On Monday, the U.S. Supreme Court’s chief legal counsel defended Justice Samuel Alito after top Democrats on the Senate and House Judiciary Committees publicly raised concerns about alleged breaches of ethics in the United States. ‘Alito, which Alito strongly denied.
“There is no suggestion that Judge Alito’s actions violated ethical standards,” court attorney Ethan V. Torrey wrote in a letter to Sen. Sheldon Whitehouse, DR.I., and Rep. Hank Johnson. , D-Ga.
Lawmakers had demanded answers from the court after a former anti-abortion activist, the Reverend Rob Schenck, told the New York Times that he was given advance notice of a 2014 opinion written by Alito of a wealthy couple who had dined with Justice and his wife.
Schenck claimed Alito was the source of the leak.
He said he passed that account on to Chief Justice John Roberts in a letter after the court opened an investigation into the explosive leak of a draft opinion in Dobbs v. Jackson Women’s Health Organization, in which five of the conservative justices of the court decided to put an end to the Constitution. right to abortion.
Dobbs’ draft opinion was first leaked and reported by Politico in May before being released by the Supreme Court on June 24. Alito was also the author of this majority opinion as he was in the 2014 case, Burwell v. Hobby Lobby, which allowed some private companies to deny contraceptive coverage to employees on religious grounds.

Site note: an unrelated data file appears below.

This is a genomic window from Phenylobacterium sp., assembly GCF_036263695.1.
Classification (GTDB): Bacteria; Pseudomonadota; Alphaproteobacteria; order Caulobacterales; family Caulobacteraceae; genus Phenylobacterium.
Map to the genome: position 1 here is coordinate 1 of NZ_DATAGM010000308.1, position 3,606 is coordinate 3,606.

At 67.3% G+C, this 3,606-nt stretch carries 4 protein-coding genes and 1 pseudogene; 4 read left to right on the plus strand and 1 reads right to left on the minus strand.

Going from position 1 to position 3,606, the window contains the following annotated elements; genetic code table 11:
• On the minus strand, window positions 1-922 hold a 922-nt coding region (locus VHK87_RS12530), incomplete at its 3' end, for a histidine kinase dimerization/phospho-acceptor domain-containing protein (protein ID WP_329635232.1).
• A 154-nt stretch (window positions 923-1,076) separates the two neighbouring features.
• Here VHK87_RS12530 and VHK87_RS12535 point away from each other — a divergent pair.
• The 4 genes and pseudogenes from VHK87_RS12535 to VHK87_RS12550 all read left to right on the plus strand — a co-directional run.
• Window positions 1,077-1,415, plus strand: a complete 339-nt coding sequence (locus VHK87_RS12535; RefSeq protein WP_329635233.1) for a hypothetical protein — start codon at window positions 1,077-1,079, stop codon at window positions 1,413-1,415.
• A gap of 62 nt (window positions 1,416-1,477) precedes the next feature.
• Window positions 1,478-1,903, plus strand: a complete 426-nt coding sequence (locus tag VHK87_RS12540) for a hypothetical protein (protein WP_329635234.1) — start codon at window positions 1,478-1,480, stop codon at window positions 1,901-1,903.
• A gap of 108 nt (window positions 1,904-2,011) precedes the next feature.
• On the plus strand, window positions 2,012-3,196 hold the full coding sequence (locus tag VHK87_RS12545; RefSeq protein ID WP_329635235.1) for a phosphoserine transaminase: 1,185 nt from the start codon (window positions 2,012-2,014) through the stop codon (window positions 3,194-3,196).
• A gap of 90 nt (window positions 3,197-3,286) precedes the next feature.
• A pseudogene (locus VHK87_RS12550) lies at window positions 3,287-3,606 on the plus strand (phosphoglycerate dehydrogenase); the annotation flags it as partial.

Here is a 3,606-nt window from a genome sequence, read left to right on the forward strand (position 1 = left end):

Alito flatly denied Schenck’s accusation.
Torrey, the court’s legal counsel, reiterated the denial on his behalf in Monday’s letter, calling the allegation “unsubstantiated.”
He also cited the federal code of ethics to explain why, in the judge’s opinion, the social dinner described by Schenck was not inappropriate.
Judges are allowed to “maintain normal personal friendships,” Torrey wrote.
The letter was made public by the Supreme Court in response to questions about the lawmakers’ request, but is unlikely to stifle calls from critics for new regulations.
“Recent reporting from The New York Times … only heightens our concerns about the Court’s lack of adequate ethical and legal safeguards,” Johnson and Whitehouse wrote in a letter last week.
Judges are largely self-monitoring in matters of ethics and are not bound by an enforceable code of ethics.
ABC News’ Alexandra Hutzler contributed to this report.